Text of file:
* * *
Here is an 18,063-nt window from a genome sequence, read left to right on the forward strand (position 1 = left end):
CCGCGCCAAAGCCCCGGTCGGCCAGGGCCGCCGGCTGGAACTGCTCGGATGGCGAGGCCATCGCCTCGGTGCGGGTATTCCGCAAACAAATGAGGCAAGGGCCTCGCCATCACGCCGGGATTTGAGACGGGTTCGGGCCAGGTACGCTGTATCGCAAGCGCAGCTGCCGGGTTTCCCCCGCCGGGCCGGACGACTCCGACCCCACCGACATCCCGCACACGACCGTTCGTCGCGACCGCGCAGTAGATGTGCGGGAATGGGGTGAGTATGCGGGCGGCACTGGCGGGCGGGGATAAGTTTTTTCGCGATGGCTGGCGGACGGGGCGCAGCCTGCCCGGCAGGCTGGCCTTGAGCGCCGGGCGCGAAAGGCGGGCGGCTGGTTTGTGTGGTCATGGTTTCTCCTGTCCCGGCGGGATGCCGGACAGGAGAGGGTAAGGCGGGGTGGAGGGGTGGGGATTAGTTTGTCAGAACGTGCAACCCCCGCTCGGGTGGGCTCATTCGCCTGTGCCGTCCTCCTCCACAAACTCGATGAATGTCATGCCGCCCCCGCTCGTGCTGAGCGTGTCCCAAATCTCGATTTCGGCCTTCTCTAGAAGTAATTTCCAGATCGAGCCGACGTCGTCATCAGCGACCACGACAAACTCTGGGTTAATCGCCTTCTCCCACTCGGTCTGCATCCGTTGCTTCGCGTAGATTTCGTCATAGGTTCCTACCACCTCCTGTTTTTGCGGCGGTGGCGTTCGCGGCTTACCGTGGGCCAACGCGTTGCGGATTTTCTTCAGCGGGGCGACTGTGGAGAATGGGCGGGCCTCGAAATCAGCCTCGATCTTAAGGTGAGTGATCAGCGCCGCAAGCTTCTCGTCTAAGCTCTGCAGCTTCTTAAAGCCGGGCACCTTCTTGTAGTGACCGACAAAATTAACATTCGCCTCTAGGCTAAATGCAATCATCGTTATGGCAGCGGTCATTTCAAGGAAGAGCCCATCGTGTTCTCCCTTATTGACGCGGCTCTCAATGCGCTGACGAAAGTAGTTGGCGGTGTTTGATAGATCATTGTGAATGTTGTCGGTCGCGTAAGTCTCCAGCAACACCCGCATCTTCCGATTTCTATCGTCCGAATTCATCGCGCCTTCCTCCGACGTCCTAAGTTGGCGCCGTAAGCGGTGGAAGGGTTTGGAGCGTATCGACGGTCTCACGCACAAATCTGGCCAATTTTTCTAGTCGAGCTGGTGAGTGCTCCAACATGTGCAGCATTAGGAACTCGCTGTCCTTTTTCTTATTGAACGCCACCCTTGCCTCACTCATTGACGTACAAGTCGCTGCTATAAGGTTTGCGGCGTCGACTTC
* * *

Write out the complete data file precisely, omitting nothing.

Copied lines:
Here is an 18,063-nt window from a genome sequence, read left to right on the forward strand (position 1 = left end):
CCGCGCCAAAGCCCCGGTCGGCCAGGGCCGCCGGCTGGAACTGCTCGGATGGCGAGGCCATCGCCTCGGTGCGGGTATTCCGCAAACAAATGAGGCAAGGGCCTCGCCATCACGCCGGGATTTGAGACGGGTTCGGGCCAGGTACGCTGTATCGCAAGCGCAGCTGCCGGGTTTCCCCCGCCGGGCCGGACGACTCCGACCCCACCGACATCCCGCACACGACCGTTCGTCGCGACCGCGCAGTAGATGTGCGGGAATGGGGTGAGTATGCGGGCGGCACTGGCGGGCGGGGATAAGTTTTTTCGCGATGGCTGGCGGACGGGGCGCAGCCTGCCCGGCAGGCTGGCCTTGAGCGCCGGGCGCGAAAGGCGGGCGGCTGGTTTGTGTGGTCATGGTTTCTCCTGTCCCGGCGGGATGCCGGACAGGAGAGGGTAAGGCGGGGTGGAGGGGTGGGGATTAGTTTGTCAGAACGTGCAACCCCCGCTCGGGTGGGCTCATTCGCCTGTGCCGTCCTCCTCCACAAACTCGATGAATGTCATGCCGCCCCCGCTCGTGCTGAGCGTGTCCCAAATCTCGATTTCGGCCTTCTCTAGAAGTAATTTCCAGATCGAGCCGACGTCGTCATCAGCGACCACGACAAACTCTGGGTTAATCGCCTTCTCCCACTCGGTCTGCATCCGTTGCTTCGCGTAGATTTCGTCATAGGTTCCTACCACCTCCTGTTTTTGCGGCGGTGGCGTTCGCGGCTTACCGTGGGCCAACGCGTTGCGGATTTTCTTCAGCGGGGCGACTGTGGAGAATGGGCGGGCCTCGAAATCAGCCTCGATCTTAAGGTGAGTGATCAGCGCCGCAAGCTTCTCGTCTAAGCTCTGCAGCTTCTTAAAGCCGGGCACCTTCTTGTAGTGACCGACAAAATTAACATTCGCCTCTAGGCTAAATGCAATCATCGTTATGGCAGCGGTCATTTCAAGGAAGAGCCCATCGTGTTCTCCCTTATTGACGCGGCTCTCAATGCGCTGACGAAAGTAGTTGGCGGTGTTTGATAGATCATTGTGAATGTTGTCGGTCGCGTAAGTCTCCAGCAACACCCGCATCTTCCGATTTCTATCGTCCGAATTCATCGCGCCTTCCTCCGACGTCCTAAGTTGGCGCCGTAAGCGGTGGAAGGGTTTGGAGCGTATCGACGGTCTCACGCACAAATCTGGCCAATTTTTCTAGTCGAGCTGGTGAGTGCTCCAACATGTGCAGCATTAGGAACTCGCTGTCCTTTTTCTTATTGAACGCCACCCTTGCCTCACTCATTGACGTACAAGTCGCTGCTATAAGGTTTGCGGCGTCGACTTC